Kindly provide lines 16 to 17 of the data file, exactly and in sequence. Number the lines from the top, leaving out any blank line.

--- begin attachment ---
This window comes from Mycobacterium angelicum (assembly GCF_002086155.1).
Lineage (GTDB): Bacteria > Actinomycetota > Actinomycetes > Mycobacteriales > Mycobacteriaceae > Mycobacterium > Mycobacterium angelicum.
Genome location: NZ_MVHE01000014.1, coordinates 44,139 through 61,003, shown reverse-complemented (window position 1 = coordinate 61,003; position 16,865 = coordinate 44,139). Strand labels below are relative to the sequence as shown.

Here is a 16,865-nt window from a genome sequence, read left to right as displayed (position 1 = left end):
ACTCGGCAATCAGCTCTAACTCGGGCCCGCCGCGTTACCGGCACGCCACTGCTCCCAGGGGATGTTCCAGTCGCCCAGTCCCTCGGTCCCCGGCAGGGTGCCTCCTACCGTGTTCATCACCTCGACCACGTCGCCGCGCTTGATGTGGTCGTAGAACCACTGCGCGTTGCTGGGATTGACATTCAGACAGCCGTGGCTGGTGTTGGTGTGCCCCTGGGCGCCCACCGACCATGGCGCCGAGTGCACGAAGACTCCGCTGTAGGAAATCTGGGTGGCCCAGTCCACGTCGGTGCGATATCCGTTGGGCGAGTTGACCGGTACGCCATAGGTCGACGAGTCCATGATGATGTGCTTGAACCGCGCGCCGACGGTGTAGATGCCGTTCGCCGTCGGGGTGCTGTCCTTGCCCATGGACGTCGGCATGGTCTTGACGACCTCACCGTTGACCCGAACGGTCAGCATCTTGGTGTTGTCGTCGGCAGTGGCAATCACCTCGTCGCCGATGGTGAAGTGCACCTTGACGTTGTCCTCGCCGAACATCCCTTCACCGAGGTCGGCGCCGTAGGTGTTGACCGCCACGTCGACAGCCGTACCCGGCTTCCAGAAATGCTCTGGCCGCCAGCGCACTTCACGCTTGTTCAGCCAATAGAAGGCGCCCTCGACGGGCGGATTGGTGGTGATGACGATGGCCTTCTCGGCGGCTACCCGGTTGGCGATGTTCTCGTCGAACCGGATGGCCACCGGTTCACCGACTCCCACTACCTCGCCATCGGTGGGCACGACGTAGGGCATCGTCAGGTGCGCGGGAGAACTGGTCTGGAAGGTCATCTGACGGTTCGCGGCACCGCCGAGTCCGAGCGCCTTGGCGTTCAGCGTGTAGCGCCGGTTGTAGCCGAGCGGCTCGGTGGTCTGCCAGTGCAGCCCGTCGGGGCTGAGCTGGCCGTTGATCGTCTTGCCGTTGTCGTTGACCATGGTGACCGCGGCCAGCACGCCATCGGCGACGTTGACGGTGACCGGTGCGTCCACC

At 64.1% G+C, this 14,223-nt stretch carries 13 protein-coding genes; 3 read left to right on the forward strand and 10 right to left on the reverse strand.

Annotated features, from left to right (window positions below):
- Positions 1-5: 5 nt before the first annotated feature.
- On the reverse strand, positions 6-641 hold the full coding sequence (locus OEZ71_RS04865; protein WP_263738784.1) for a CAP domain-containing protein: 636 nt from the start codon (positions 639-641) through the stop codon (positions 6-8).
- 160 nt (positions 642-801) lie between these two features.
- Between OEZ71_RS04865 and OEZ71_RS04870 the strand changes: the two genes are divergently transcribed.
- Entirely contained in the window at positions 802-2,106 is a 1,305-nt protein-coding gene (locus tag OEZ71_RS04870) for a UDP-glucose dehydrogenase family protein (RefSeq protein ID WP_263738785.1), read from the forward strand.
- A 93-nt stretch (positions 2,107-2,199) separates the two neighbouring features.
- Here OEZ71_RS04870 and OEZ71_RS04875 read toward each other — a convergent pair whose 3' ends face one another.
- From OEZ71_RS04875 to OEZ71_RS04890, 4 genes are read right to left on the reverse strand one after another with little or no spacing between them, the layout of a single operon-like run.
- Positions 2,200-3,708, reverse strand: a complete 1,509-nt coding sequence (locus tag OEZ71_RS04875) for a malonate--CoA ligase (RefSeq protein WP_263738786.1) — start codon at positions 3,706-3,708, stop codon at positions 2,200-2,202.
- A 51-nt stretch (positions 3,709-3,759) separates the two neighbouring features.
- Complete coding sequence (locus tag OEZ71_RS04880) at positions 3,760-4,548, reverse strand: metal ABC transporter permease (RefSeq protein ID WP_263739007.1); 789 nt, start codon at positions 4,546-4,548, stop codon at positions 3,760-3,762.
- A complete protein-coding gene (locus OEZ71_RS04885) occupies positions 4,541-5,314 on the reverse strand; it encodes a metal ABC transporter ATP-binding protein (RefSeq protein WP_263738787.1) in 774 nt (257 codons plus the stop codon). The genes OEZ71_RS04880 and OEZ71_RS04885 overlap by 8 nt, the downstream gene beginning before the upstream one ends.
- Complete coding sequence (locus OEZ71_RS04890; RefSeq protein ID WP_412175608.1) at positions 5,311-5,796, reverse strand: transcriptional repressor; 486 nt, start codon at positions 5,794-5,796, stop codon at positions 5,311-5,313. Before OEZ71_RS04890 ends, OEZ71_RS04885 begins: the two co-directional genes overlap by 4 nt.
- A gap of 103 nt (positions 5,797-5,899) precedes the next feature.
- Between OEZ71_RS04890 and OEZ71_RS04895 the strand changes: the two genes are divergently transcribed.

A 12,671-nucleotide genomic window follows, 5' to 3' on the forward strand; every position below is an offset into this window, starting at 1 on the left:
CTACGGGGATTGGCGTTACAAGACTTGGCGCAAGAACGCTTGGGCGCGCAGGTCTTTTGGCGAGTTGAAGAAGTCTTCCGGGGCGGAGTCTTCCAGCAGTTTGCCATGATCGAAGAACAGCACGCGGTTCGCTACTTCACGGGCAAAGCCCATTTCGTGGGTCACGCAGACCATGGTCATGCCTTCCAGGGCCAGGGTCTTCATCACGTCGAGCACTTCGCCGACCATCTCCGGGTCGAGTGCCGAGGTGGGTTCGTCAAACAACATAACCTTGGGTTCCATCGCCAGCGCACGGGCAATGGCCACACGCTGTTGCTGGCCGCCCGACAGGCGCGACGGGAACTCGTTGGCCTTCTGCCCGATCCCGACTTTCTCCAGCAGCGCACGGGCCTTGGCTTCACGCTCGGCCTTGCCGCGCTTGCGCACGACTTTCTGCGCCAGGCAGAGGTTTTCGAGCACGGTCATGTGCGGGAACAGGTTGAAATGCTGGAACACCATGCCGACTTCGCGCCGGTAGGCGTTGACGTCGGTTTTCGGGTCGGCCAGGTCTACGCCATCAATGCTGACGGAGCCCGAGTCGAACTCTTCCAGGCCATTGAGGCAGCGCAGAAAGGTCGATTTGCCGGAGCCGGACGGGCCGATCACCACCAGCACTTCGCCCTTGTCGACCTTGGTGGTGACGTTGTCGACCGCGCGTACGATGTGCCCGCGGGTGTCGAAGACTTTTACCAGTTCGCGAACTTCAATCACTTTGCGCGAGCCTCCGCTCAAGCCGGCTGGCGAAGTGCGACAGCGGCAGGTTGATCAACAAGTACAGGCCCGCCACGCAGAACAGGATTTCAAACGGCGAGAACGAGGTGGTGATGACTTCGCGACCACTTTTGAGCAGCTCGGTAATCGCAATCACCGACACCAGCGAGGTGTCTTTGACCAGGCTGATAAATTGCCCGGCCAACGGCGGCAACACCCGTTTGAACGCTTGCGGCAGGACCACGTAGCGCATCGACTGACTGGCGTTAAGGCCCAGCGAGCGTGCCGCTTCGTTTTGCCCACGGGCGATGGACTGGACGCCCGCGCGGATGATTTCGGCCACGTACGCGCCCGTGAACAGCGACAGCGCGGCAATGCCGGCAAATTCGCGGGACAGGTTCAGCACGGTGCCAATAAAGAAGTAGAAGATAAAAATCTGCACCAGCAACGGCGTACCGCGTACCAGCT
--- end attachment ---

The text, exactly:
- Positions 2,200-3,708, reverse strand: a complete 1,509-nt coding sequence (locus tag OEZ71_RS04875) for a malonate--CoA ligase (RefSeq protein WP_263738786.1) — start codon at positions 3,706-3,708, stop codon at positions 2,200-2,202.
- A 51-nt stretch (positions 3,709-3,759) separates the two neighbouring features.